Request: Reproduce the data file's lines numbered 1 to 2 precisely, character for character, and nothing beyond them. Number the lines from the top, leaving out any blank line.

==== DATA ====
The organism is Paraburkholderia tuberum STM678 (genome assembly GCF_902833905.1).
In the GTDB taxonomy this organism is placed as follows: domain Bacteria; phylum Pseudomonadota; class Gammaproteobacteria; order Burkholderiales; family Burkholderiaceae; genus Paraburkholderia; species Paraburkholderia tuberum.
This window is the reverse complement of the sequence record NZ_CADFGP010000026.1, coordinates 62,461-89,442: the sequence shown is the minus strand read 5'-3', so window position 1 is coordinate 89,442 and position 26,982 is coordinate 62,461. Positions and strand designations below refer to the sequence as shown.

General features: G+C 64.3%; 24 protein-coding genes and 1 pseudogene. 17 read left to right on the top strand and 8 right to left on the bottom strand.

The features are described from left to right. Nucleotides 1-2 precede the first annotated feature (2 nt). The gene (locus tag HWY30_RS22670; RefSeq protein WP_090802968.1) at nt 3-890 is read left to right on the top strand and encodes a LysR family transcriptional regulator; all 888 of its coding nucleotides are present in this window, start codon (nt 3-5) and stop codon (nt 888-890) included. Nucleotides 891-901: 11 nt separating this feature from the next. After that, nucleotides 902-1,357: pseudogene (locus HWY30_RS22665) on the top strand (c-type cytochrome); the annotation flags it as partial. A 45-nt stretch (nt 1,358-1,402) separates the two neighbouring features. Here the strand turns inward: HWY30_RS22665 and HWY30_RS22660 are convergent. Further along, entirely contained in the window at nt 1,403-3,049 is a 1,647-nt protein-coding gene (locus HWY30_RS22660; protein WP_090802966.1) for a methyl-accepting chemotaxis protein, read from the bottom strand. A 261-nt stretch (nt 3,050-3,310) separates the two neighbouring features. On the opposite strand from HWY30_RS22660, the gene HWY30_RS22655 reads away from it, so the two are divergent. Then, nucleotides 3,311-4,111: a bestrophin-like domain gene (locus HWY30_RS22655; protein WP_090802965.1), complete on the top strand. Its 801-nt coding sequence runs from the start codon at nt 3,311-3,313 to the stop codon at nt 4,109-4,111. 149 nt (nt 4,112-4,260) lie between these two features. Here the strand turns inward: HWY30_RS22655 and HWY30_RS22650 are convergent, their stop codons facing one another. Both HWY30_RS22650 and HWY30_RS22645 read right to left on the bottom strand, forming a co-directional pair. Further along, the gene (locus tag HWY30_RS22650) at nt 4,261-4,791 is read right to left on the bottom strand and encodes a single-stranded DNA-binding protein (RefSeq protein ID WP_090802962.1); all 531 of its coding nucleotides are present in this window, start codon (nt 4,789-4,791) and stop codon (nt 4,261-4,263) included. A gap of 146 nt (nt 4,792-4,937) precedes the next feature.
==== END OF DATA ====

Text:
The organism is Paraburkholderia tuberum STM678 (genome assembly GCF_902833905.1).
In the GTDB taxonomy this organism is placed as follows: domain Bacteria; phylum Pseudomonadota; class Gammaproteobacteria; order Burkholderiales; family Burkholderiaceae; genus Paraburkholderia; species Paraburkholderia tuberum.